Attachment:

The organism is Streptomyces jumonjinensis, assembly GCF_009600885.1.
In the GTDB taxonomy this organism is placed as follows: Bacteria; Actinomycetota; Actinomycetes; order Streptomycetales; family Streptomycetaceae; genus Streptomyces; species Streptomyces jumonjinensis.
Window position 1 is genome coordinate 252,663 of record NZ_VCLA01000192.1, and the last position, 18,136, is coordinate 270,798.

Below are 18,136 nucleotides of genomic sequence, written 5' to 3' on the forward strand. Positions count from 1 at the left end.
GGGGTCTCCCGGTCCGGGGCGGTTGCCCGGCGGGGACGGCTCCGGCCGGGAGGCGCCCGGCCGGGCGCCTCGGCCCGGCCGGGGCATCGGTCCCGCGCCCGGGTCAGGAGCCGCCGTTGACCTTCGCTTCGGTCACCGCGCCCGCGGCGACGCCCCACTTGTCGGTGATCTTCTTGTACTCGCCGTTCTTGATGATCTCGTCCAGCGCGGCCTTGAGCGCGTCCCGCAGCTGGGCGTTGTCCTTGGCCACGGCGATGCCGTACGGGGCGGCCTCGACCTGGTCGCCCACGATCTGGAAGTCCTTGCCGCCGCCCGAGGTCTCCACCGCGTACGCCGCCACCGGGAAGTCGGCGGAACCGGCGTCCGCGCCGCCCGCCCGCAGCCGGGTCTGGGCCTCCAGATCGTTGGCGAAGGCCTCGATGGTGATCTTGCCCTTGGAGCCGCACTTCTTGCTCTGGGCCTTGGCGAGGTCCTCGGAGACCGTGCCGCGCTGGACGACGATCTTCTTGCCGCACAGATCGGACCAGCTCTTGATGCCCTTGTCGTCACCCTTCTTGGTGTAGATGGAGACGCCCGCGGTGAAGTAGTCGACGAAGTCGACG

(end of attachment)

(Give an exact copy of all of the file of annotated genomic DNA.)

The organism is Streptomyces jumonjinensis, assembly GCF_009600885.1.
In the GTDB taxonomy this organism is placed as follows: Bacteria; Actinomycetota; Actinomycetes; order Streptomycetales; family Streptomycetaceae; genus Streptomyces; species Streptomyces jumonjinensis.
Window position 1 is genome coordinate 252,663 of record NZ_VCLA01000192.1, and the last position, 18,136, is coordinate 270,798.

Below are 18,136 nucleotides of genomic sequence, written 5' to 3' on the forward strand. Positions count from 1 at the left end.
GGGGTCTCCCGGTCCGGGGCGGTTGCCCGGCGGGGACGGCTCCGGCCGGGAGGCGCCCGGCCGGGCGCCTCGGCCCGGCCGGGGCATCGGTCCCGCGCCCGGGTCAGGAGCCGCCGTTGACCTTCGCTTCGGTCACCGCGCCCGCGGCGACGCCCCACTTGTCGGTGATCTTCTTGTACTCGCCGTTCTTGATGATCTCGTCCAGCGCGGCCTTGAGCGCGTCCCGCAGCTGGGCGTTGTCCTTGGCCACGGCGATGCCGTACGGGGCGGCCTCGACCTGGTCGCCCACGATCTGGAAGTCCTTGCCGCCGCCCGAGGTCTCCACCGCGTACGCCGCCACCGGGAAGTCGGCGGAACCGGCGTCCGCGCCGCCCGCCCGCAGCCGGGTCTGGGCCTCCAGATCGTTGGCGAAGGCCTCGATGGTGATCTTGCCCTTGGAGCCGCACTTCTTGCTCTGGGCCTTGGCGAGGTCCTCGGAGACCGTGCCGCGCTGGACGACGATCTTCTTGCCGCACAGATCGGACCAGCTCTTGATGCCCTTGTCGTCACCCTTCTTGGTGTAGATGGAGACGCCCGCGGTGAAGTAGTCGACGAAGTCGACG